As shown in FIG. 10, the method 500 may include method operation 1001, according to some example embodiments. Method operation 1001 may be performed after method operation 540, in which the member connecting module 430 generates a communication for the first member.
At method operation 1001, the user interface module 440 displays the communication for the first member of the social networking service in a user interface of the first mobile device associated with the first member. In certain example embodiments, the communication for the first member is presented to the first member by the user interface module 440 in audio form. In certain example embodiments, the communication is presented to the first member during the scheduled event or immediately after the scheduled event has ended. In other example embodiment, the communication is presented to the first member a period of time after the scheduled event has ended (e.g., the day after the scheduled event, a week after the scheduled event, etc.).
As shown in FIG. 11, the method 500 may include method operation 1101, according to some example embodiments. Method operation 1101 may be performed after method operation 1001, in which the user interface module 440 displays the communication for the first member of the social networking service in the user interface of the first mobile device associated with the first member.
At method operation 1101, the member connecting module 430 facilitates an establishing of a social graph connection between the first member and the second member via the social networking service. In some example embodiments, before the member connecting module 430 facilitates the establishing of the social graph connection, the social networking module 460 determines that the second member is not a first-degree connection of the first member within the first social graph associated with the first member. The determining that the second member is not a first-degree connection of the first member may be based on the first social graph associated with the first member.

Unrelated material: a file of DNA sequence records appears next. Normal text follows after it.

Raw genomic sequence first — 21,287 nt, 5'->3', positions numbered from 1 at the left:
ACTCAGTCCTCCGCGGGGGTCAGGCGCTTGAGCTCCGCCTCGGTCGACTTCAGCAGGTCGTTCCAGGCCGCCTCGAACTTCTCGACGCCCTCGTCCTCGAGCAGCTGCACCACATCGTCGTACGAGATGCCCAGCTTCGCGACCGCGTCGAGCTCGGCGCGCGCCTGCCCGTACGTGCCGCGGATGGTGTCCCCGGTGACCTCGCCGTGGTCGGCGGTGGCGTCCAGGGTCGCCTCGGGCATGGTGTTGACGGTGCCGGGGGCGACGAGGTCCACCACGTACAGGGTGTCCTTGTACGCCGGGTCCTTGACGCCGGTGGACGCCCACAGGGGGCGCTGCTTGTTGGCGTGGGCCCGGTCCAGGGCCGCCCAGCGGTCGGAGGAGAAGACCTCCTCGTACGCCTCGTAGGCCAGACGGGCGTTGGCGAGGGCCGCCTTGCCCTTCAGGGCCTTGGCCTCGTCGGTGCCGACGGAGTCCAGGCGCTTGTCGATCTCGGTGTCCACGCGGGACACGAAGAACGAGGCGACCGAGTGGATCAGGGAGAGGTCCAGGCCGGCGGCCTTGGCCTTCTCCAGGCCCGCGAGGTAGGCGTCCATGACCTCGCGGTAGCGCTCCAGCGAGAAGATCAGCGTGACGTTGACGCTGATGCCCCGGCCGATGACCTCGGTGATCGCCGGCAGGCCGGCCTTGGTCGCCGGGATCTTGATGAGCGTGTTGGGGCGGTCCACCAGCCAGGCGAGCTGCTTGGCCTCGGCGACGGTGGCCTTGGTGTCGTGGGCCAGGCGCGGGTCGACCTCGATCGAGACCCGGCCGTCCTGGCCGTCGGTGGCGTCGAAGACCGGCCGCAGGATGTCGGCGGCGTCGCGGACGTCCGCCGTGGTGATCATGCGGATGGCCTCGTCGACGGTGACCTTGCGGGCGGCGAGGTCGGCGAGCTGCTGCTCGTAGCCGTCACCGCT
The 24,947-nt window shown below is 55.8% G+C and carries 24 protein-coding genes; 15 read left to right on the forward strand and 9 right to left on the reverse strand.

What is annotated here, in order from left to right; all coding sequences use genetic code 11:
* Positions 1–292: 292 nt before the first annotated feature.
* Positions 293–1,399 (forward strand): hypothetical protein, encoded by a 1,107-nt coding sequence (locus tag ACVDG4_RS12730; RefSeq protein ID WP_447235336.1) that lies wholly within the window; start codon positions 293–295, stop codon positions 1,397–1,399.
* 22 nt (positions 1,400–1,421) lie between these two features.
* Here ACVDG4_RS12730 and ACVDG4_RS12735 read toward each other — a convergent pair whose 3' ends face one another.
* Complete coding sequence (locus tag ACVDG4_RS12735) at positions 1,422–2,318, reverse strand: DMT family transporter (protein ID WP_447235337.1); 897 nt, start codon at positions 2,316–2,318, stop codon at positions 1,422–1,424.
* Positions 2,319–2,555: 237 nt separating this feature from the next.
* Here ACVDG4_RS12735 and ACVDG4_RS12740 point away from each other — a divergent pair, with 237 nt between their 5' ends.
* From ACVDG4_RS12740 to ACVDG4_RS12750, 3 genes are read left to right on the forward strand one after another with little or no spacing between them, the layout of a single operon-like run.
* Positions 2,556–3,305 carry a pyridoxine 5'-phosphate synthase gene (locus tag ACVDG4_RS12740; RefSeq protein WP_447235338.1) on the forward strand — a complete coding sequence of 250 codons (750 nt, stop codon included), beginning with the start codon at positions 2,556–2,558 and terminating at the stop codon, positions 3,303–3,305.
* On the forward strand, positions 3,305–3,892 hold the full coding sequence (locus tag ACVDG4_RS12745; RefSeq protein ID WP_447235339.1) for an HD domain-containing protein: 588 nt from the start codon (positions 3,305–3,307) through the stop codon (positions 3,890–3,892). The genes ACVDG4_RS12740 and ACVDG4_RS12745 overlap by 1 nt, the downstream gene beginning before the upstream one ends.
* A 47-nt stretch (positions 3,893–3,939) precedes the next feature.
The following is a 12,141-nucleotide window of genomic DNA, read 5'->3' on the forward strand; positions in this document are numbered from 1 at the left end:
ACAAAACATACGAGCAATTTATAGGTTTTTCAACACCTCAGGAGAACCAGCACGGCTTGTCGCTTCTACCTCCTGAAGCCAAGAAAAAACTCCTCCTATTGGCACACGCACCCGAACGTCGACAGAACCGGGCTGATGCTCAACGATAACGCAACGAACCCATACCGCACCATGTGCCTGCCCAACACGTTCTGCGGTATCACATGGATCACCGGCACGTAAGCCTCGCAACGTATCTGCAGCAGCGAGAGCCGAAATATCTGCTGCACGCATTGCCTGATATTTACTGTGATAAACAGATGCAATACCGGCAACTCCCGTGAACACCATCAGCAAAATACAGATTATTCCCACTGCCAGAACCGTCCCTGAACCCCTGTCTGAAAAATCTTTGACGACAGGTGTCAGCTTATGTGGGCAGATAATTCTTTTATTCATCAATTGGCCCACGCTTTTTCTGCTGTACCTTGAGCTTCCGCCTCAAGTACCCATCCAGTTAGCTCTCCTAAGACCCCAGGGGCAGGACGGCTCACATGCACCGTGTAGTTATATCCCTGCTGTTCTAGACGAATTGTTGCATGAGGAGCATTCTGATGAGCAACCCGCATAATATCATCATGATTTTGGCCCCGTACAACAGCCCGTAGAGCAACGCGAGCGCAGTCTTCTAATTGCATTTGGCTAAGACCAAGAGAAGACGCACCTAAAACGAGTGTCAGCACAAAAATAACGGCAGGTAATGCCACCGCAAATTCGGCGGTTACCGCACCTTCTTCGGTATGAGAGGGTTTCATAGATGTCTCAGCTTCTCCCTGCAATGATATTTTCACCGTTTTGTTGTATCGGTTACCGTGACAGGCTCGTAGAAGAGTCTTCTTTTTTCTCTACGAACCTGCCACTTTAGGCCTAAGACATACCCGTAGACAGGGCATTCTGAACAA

To facilitate the establishing of the social graph connection between the first member and the second member via the social networking service, the member connecting module 430 generates a message for the first member. The generating of the message for the first member may be based on the determining that the second member is not a first-degree connection of the first member. The message may pertain to establishing a connection between the first member and the second member via the social networking service. The user interface module 440 may present (e.g., display) the message for the first member via (e.g., in) a user interface of the first mobile device associated with the first member.
In some example embodiments, the user interface module 440 receives an input from the first member. The input, in some instances, may be received via a user interface of the first mobile device. The input may be audio, visual, textual, tactile, etc. The input may indicate a request to establish the connection between the first member and the second member via the social networking service. In some example embodiments, the input may be received from the first user in response to the presentation (e.g., displaying) of a prompt (e.g., a message) for the first member to connect with the second member via the social networking service.